I have dig in an illuminating and informative article relating to supplemental security income overpayments. The said article has provided the basic things to know in reference to SSI overpayments.
On that score, I was obliged to give additional information regarding the concept of SSI overpayments.
To begin with, it would be worth to ventilate some basic concepts of supplemental security income.
As generally known, supplemental security income is a federal income supplement program funded by general tax revenues, not by Social Security taxes.
This is in contrast with the Social Security disability insurance program in reference to the source of funds.
It is designed to help aged, blind and disabled people who have little or no income at all and it provides cash to meet necessities like food, clothing and shelter.
Going back, the article has submitted material information, in the guise of a question and answer scheme, some relevant features of SSI overpayment procedures.
In detail, the said article expound on these respect:
1. Does the Social Security Administration take into consideration an individual's financial situation and status about paying the amount of Supplemental Security Income Overpayment owed?
2. What can be done if the Supplemental Security Income Overpayment amount is incorrect and if an individual is not really overpaid?
3. What are the documents that need to be presented in filing for a Request for Waiver?
4. I have received too much in benefits. How will the Social Security Administration recover this overpayment?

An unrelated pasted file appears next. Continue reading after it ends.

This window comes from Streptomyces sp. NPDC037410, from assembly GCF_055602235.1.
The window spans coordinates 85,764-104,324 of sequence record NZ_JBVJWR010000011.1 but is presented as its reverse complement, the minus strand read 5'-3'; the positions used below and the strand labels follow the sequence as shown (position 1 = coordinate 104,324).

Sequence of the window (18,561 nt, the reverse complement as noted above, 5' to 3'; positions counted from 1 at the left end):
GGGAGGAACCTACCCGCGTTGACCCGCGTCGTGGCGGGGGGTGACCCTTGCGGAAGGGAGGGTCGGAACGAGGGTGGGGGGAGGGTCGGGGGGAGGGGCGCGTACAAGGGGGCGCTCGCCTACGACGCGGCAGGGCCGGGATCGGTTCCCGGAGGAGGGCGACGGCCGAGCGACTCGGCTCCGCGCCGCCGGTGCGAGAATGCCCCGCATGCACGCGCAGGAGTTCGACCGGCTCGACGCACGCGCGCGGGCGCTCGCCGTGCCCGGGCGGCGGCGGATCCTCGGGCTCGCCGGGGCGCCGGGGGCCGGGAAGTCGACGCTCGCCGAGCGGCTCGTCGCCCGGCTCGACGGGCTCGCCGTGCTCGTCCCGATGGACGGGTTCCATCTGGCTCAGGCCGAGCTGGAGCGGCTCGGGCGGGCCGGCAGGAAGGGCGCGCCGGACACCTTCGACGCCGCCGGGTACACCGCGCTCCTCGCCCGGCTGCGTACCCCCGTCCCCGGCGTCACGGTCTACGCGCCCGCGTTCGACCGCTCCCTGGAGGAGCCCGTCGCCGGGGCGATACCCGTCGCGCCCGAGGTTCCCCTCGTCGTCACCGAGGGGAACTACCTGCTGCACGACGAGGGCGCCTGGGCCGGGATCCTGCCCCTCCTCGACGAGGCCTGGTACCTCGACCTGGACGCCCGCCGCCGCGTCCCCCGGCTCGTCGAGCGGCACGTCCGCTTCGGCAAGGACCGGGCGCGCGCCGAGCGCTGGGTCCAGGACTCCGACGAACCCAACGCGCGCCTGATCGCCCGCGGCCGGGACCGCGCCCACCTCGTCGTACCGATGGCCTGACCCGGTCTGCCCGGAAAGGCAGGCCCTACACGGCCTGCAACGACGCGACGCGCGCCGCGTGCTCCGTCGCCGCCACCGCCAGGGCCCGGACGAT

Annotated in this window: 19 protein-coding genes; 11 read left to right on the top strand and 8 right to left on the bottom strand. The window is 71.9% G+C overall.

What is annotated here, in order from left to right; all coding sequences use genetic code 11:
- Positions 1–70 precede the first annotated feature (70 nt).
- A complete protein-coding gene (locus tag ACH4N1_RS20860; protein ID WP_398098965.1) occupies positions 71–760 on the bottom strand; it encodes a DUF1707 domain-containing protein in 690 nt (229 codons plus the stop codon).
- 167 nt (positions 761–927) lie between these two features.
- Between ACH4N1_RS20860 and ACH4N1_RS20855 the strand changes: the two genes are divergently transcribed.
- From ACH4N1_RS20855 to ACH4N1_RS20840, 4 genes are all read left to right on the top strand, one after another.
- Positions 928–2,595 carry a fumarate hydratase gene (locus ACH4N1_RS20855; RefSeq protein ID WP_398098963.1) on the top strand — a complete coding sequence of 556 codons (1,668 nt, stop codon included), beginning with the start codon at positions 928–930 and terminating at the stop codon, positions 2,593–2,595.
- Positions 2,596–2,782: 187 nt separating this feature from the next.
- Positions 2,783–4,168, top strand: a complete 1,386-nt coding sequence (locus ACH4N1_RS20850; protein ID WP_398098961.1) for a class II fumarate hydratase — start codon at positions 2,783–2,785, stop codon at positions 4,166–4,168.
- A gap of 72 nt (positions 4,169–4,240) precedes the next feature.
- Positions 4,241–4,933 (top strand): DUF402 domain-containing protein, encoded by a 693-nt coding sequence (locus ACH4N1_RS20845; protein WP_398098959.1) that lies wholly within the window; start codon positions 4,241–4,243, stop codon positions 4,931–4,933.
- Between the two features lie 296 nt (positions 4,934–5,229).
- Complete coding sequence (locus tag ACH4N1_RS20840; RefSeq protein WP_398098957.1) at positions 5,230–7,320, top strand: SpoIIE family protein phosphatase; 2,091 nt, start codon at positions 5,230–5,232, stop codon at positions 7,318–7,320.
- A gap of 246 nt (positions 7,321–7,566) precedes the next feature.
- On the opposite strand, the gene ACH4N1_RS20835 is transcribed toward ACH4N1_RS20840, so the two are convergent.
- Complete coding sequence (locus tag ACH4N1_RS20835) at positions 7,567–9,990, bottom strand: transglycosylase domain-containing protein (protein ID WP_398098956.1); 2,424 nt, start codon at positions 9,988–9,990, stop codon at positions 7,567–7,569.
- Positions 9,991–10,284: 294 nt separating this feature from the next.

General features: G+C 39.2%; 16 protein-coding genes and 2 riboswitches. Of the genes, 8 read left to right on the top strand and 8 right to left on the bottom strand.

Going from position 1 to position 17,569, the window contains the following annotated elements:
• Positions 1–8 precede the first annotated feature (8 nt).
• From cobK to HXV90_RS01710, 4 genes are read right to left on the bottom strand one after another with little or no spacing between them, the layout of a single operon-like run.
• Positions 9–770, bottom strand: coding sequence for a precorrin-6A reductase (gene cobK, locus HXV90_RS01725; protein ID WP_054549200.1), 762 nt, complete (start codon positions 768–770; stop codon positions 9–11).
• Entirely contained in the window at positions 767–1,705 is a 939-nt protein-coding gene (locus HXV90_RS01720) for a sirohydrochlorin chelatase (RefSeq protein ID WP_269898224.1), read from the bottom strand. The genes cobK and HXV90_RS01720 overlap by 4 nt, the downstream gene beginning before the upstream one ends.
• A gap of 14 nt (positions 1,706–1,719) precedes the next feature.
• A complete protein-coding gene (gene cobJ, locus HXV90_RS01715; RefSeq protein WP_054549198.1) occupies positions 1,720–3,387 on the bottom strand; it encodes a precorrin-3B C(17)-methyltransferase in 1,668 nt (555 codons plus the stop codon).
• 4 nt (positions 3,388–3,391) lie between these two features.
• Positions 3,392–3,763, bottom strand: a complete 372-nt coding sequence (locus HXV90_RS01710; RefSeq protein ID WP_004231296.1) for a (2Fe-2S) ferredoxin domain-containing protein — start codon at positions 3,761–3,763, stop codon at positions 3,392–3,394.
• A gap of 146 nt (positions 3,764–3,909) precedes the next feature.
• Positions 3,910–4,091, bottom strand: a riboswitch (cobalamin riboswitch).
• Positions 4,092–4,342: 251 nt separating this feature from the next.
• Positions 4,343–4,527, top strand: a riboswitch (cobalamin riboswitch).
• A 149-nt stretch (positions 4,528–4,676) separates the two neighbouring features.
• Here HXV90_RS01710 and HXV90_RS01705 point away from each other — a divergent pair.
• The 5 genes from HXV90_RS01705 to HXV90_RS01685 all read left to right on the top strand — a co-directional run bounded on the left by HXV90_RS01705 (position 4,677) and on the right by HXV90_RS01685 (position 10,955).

Interestingly, the said article has answered the foregoing query concisely, but accurately.
On my part, I would add some information in the same guise as the article have elucidated.
Here are some frequently asked questions that most SSI overpayment claimants seek to resolve.
1. How can I pay my overpayment?
You may pay an overpayment through the following means:
· By check, money order or credit card;
· by phone;
· by mail, in this wise refer to the mailing address to the directory; or
· In person at your local office.
2. What do I do if I disagree with the overpayment?
· If you disagree with the overpayment and want to dispute the same, you can file a request for review. Technically, this is coined as "appeal."
· The request for an appeal must be made in writing within 60 days from the date of the notice you receive sent you by the Social Security Administration. The 60-day period may be extended, under certain conditions.
· Relevant to filing an appeal, you may use the SSA form-561.
3. What happens if I don’t repay my overpayment?
If you don’t repay the overpayment, one or a combination of the following methods may be devised by the Social Security Administration:
· They can withhold your income tax refund, or
· Report you to a credit bureau,
· Ask your employer to withhold some of your wages, and
· Collect it later on from benefits if you become entitled again later.